When I ask that question, what is the first answer that comes to your mind?
What frame of reference did you choose?
If you chose your own personal qualities as a frame of reference, you may have answered "my intellect". Or perhaps "my ability to organize", "my integrity", "my ability to accomplish so many things in a short amount of time", "my creativity". You no doubt have a lot of assets, or strengths, and it may be difficult to choose a “greatest” one.
Or, you might have thought “my eyes”, “my smile”, “my skin”, or something else more physical. Nothing wrong with that.
If you chose to answer that question from the frame of reference of accounting, then maybe you thought “my house” or “my 401K” or something else that could be converted into cash if you so desired.
If you answered that question from the frame of reference of a company leader, you may have answered with something like “my customers”, “my employees”, “our track record of stability, growth and service” or even "our intellectual capital".
So how did you answer that question?
Why did you choose the frame of reference that you did and what does that tell you about where you are right now?
Whatever frame of reference you chose, I challenge you to choose a different one.
Answer the question from the perspective of your child, your boss, your customer, your employee, your closest friend. What would they say your greatest asset is?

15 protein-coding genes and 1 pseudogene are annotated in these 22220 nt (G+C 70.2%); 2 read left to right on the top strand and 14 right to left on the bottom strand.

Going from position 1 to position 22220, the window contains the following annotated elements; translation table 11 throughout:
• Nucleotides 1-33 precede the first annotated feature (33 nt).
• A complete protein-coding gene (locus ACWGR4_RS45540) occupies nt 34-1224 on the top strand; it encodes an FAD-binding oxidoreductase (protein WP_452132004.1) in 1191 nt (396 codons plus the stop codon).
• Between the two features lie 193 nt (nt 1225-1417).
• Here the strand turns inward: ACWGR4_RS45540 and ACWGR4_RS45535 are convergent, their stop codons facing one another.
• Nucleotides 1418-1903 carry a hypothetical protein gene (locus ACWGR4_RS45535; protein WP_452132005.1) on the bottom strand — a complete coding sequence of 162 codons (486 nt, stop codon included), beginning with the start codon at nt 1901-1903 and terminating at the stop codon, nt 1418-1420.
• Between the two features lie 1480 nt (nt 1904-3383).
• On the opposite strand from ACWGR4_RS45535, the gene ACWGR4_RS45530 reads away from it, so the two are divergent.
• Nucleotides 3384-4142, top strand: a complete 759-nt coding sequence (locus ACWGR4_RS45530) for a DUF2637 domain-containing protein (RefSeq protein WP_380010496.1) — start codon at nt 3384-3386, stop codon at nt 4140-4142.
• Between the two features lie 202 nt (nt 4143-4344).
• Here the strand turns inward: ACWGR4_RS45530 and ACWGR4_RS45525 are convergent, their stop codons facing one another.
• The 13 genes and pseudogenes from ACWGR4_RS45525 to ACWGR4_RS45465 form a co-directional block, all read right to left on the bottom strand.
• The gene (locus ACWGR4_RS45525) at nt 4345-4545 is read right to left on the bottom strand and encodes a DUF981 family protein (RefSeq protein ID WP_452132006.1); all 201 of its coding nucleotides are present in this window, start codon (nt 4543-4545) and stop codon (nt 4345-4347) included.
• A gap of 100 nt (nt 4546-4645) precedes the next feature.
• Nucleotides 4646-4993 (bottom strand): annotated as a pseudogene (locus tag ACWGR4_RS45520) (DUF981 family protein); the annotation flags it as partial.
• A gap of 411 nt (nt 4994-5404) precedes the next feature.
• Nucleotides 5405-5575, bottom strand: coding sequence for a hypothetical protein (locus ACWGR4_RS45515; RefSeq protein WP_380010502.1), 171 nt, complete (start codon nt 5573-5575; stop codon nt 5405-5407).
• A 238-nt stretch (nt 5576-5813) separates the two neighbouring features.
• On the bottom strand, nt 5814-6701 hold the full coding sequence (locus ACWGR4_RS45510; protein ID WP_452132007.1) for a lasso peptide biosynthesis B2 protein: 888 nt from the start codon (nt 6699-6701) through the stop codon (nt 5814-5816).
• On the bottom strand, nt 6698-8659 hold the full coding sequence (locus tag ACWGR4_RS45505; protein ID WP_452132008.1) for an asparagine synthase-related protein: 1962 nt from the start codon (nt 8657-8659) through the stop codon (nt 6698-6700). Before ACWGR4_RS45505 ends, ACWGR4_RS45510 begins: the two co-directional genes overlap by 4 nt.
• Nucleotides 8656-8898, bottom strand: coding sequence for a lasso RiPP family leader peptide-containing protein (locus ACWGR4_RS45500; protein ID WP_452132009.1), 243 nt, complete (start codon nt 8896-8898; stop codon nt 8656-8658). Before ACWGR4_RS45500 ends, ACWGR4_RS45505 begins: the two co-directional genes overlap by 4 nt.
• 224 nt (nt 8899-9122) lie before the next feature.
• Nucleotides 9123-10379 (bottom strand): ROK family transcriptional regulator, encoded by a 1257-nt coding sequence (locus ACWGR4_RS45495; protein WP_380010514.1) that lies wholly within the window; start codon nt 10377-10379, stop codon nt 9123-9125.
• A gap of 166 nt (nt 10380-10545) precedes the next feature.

Understanding what your greatest strengths are can help you define yourself as an individual and a leader. What are your 'signature' qualities? What do you want to be known for?
When I do 360 interviews for my clients, I ask that question in two different ways. I ask their direct reports, manager, and a customer, “What 3 or 4 descriptive words immediately come to mind when you think of (my client)?” The answer to this is not always strengths, and sometimes can be interpreted in more than one way: “strong-willed” for example. The answers to this question reveal the signature qualities that my client is known for.
The next question I ask is “What are (my client’s) greatest strengths?” Ideally, you want the answers to these two questions to be the same, or at least to overlap.
If you know what qualities define you to others, and what your natural talents are, you can decide whether they are leadership qualities that you want to build on or are qualities you want to minimize. You can define which of your assets you want to be known for, your 'signature leadership qualities'.
Understanding what your greatest talents are can help you identify where you want to put your time and effort. Spending time, energy, and money to strengthen your natural talents builds them into assets that are unique to you and increase your likelihood for success.
Understanding how you are viewed by others gives you an opportunity to choose to either emphasize those qualities and make them your own, or change them if they are not the impression you want to leave. By deliberately identifying the assets you want to be known for, you are proactively defining your own signature leadership qualities. Don't allow yourself to be branded by default. Be conscious of how you convey yourself as a leader, what you stand for, and what your leadership philosophy is.
So what is your greatest asset? By knowing it and strengthening it, it will become one of your definitive signature leadership qualities. Make sure that's what you want.